To help The Katahdin Program continue with their ‘Food for Thought’ initiative, please make a monetary donation and send it to: RSU14, 228 Windham Center Road, Windham, ME 04062, Attn: Stacey Webster. Checks should be made out to RSU14 and write ‘Katahdin Food for Thought Program’ on the memo line.

For more information, contact Craig Haims at 207-899-8311.<

Friday, August 21, 2020

Childcare centers adapt to support remote learning days for students

The preschool area at A Joyful Noise
Christian Day Care and Learning Center
in Windham is ready for more students
this fall. Because of RSU 14's decision to
start school next month on a hybrid model
because of COVID-19, local daycare and
childcare centers are trying to adapt
to increasing numbers of students being
enrolled this fall. COURTESY PHOTO
By Elizabeth Richards
Childcare directors have been as eager as families to hear what the plan for school in RSU 14 will look like this fall. Now that a hybrid model has been announced, centers are scrambling to create plans that will best support working families and their school-aged children.
With traditional before- and after-school care programs, space is often shared with other programs while children are at school.  With the hybrid plan in place, local centers will have two different groups of children attending full days on their remote learning days, all children on the third remote day, and children joining them for before and/or after school hours as well.
This means those childcare spaces will be used all day, and the overall number of school-aged children each center can accommodate will typically not increase.
Local childcare directors said the hybrid model has changed their programs in a variety of ways. 
Diane LaPierre, the owner of Creative Kids in Raymond, said the hybrid model will mean groups are not consistent, and staff will both be tutoring and caring for children. 
Brianna Hillock, director at All About Kids in Windham, said their program will be changed drastically.“We were just before and after care before, with an occasional snow day, early release day, and summer camp/school vacations, but now we must accommodate for 10 or more combinations as far as full day care for three days, and then a mix of before and after care on those other two days,” she said.
Connie DiBiase, director of Birchwood Day Nursery School, said that their morning preschool classes had to be moved to the main building since the school age children will be in the other building all day.
Jennifer White, the owner of A Joyful Noise Christian Day Care and Learning Center said that with two different groups of children, they are waiting to see where their numbers end up. 
She said that the RSU 14 superintendent Christopher Howell is trying to work with childcare centers in the district to try and even the numbers out, so one group isn’t very large while the other two days have very low numbers.
According to White, they plan to accommodate the same number of children as they had last year, which will work if it’s balanced.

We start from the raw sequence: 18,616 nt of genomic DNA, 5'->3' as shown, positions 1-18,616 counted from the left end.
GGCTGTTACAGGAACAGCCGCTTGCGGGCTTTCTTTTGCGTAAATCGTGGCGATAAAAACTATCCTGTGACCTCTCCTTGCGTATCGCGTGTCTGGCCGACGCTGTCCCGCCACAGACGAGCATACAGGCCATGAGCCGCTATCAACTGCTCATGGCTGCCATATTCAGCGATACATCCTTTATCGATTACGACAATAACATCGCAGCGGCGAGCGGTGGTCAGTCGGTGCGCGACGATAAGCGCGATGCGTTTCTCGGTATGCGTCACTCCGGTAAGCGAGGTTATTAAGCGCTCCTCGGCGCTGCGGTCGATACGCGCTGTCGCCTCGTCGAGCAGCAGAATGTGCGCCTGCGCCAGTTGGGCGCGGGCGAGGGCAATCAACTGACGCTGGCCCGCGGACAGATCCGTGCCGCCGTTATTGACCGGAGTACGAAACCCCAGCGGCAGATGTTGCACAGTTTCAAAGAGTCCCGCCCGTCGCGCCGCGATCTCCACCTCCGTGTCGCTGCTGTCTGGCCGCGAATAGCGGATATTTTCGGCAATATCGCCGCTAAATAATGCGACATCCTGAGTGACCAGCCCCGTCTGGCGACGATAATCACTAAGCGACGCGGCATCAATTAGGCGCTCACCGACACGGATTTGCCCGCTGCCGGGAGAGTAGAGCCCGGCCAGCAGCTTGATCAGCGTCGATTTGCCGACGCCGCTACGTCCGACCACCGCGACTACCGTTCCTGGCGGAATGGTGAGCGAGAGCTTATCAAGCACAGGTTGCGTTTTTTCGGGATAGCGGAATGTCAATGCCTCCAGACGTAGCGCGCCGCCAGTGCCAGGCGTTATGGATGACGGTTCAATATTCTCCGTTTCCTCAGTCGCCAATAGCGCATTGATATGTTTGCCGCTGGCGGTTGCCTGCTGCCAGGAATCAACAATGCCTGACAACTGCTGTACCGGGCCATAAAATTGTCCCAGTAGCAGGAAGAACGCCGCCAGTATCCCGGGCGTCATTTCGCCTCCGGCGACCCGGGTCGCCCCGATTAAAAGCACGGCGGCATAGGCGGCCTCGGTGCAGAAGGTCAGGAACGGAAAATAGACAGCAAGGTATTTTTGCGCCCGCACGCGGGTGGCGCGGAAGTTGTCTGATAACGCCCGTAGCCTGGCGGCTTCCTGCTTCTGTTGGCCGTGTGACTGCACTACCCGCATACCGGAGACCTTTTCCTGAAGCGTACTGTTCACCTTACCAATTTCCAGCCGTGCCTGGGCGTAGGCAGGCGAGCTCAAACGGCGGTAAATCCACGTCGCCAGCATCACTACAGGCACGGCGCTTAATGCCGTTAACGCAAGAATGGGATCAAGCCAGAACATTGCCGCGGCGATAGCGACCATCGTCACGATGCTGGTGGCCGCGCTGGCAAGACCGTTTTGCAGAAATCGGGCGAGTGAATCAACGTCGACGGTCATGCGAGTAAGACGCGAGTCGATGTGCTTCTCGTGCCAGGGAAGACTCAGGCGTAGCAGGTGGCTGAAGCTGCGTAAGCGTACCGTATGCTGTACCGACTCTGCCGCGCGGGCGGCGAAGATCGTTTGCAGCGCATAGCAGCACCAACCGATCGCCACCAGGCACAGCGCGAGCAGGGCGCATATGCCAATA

“It will be a little bit tricky, but we’ve had all summer to be thinking about this and be preparing for it. Even though there’s a lot of unknowns, we’ve had some time to really give this some thought,” White said.
Hillock said it was difficult to get notice of the final plans three weeks before the start of school.
As a director/childcare provider who is a planner, it’s extremely frustrating to me because I felt like I was behind on the plan, and when I had parents approaching me asking about our pricing, plan, etc, I couldn’t give them a straight answer. We felt this was too much of a time crunch to make accurate plans,” she said.
She feels that there has been little guidance from the superintendent, school district, or anyone else for childcare providers. It was frustrating, she said, to receive a call from the bus garage on Aug. 18 letting her know she only had until Friday, Aug. 21 to notify them who would be attending before- and after-care.“How is that remotely possible when we don’t know what parents are committing to what, and some of the parents still have no idea what they’re doing?” she asked.
While hours and number of children remain the same for most centers, additional staff is required to hold full day programs for school-aged children.
DiBiase said they have hired two fulltime staff to be with children on remote learning days. At Creative Kids, the summer school-age teacher will now work fulltime throughout the year. Hillock has also hired more staff for their school-aged building.
 There will be many times when we have to have extra staffing in there for certain parts of the day which is above state ratios for childcare centers,” White said. 
In addition to their usual activities, teachers in school-aged programs will be helping students with their remote learning when possible.
“We will help with their packet of learning and we are thinking we will split that into 30-minute work times and do other activities in between,” DiBiase said. “We are also hoping to create individual workstations so children can do some work outside, especially independent reading.”
LaPierre said she hasn’t developed a concrete plan for helping students with remote learning yet both because things keep changing, and because needs will depend on the individual child. 
A Joyful Noise stayed open throughout the pandemic and developed a model to use for helping with distance learning back in March when schools closed. White said they are continuing with that model and adding to it, since it’s unknown how long remote learning will last. 
“It could be a month, it could be the school year, we have no idea,” she said.